Questions and answers from the sea

A visit to the Ostseestation Priwall

Who'd have thought. Pipefish, jellyfish, shrimp, gurnard and lumpfish – they all live in the Baltic Sea and almost seem to keep us company when we go swimming. The native sea dwellers might not be as famous as the clownfish Nemo, but they are just as fascinating in their own way, amazing around 15,000 visitors a year to the Ostseestation on the Priwall Peninsula.

Marine biologist Thorsten Walter turned his dream into reality here in 2007, establishing aquariums and a small environmental station in an old submarine pen. Not only can you look, but you might actually get to touch a crab or a real starfish. Thorsten Walter calls his concept “oceanography for everyone”, working patiently and passionately day after day and with a flair for education to make it a reality.


Many visitors with children come to him during school holidays and at weekends, but otherwise it is usually large groups, including countless kindergarten and school classes. In addition to tours through the Ostseestation, he also offers the children landing net courses, beach walks or microscope instruction. Adults too enjoy listening to Thorsten Walter reveal the secrets of the local underwater world, which usually finishes with one delicious fish recipe or another. “That's part of it”, grins the congenial marine expert. But does he like eating fish where he so lovingly protects his charges? Sure, and he prefers to buy it from the Travemünde fishermen who sometimes bring him exotic examples for his collection from their cutter trips.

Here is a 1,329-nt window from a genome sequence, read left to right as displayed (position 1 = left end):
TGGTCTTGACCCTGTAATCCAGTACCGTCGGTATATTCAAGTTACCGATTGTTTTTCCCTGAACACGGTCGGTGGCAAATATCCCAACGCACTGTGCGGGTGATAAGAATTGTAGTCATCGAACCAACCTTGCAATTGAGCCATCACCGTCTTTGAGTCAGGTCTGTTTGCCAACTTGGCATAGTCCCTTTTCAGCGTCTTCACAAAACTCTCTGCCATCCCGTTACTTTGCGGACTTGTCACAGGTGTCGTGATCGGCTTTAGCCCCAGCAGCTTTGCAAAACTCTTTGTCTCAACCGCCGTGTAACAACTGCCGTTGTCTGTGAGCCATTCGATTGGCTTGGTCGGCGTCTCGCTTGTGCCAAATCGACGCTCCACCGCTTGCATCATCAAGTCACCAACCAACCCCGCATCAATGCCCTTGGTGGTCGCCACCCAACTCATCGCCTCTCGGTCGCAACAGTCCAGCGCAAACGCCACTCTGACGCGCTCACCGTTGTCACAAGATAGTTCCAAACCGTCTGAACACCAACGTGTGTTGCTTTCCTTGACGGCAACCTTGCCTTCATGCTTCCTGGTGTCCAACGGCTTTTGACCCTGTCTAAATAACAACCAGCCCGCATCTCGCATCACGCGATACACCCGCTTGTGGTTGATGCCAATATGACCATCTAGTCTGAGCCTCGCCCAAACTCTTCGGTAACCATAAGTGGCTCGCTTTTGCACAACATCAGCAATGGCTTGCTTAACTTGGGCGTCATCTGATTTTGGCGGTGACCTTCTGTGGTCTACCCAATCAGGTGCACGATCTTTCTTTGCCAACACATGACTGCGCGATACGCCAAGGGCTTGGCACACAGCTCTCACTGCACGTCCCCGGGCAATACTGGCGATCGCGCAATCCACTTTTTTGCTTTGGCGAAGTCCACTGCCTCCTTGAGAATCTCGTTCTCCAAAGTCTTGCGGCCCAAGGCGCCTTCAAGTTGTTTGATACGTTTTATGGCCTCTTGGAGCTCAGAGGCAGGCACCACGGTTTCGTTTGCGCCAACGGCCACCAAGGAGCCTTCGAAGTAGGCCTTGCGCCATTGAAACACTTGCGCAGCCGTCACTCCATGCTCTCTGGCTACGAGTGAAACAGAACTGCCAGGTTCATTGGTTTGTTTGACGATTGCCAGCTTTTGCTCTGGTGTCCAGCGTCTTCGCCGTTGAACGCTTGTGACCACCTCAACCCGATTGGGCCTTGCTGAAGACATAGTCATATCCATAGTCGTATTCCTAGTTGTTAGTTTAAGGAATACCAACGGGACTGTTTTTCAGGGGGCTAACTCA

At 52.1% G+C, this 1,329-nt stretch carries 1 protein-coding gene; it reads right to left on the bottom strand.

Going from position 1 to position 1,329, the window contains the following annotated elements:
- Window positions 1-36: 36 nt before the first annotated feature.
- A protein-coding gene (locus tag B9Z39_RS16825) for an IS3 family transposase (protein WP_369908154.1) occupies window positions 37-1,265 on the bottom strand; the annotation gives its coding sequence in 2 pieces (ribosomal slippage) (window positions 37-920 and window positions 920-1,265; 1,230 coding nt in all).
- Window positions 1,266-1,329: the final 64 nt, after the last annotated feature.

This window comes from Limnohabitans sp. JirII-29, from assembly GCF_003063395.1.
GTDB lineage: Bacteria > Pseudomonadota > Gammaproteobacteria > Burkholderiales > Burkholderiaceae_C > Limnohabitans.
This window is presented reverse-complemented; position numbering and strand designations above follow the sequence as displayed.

Thorsten Walter is planning a move to the new waterfront project on the Priwall Peninsula in 2017, into a larger exhibition space. The concept is ready – from the visitor circuit and an exhibition on the history of the fishing industry to new display aquariums. He is working with Priwall investor Sven Hollesen, various charitable foundations and the Landschaftspflegeverein Dummersdorfer Ufer e.V. on the financing for the new Ostseestation. Fingers crossed!

And why is the plaice actually flat? Thorsten Walter's response: It isn't really, it just swims on its side!

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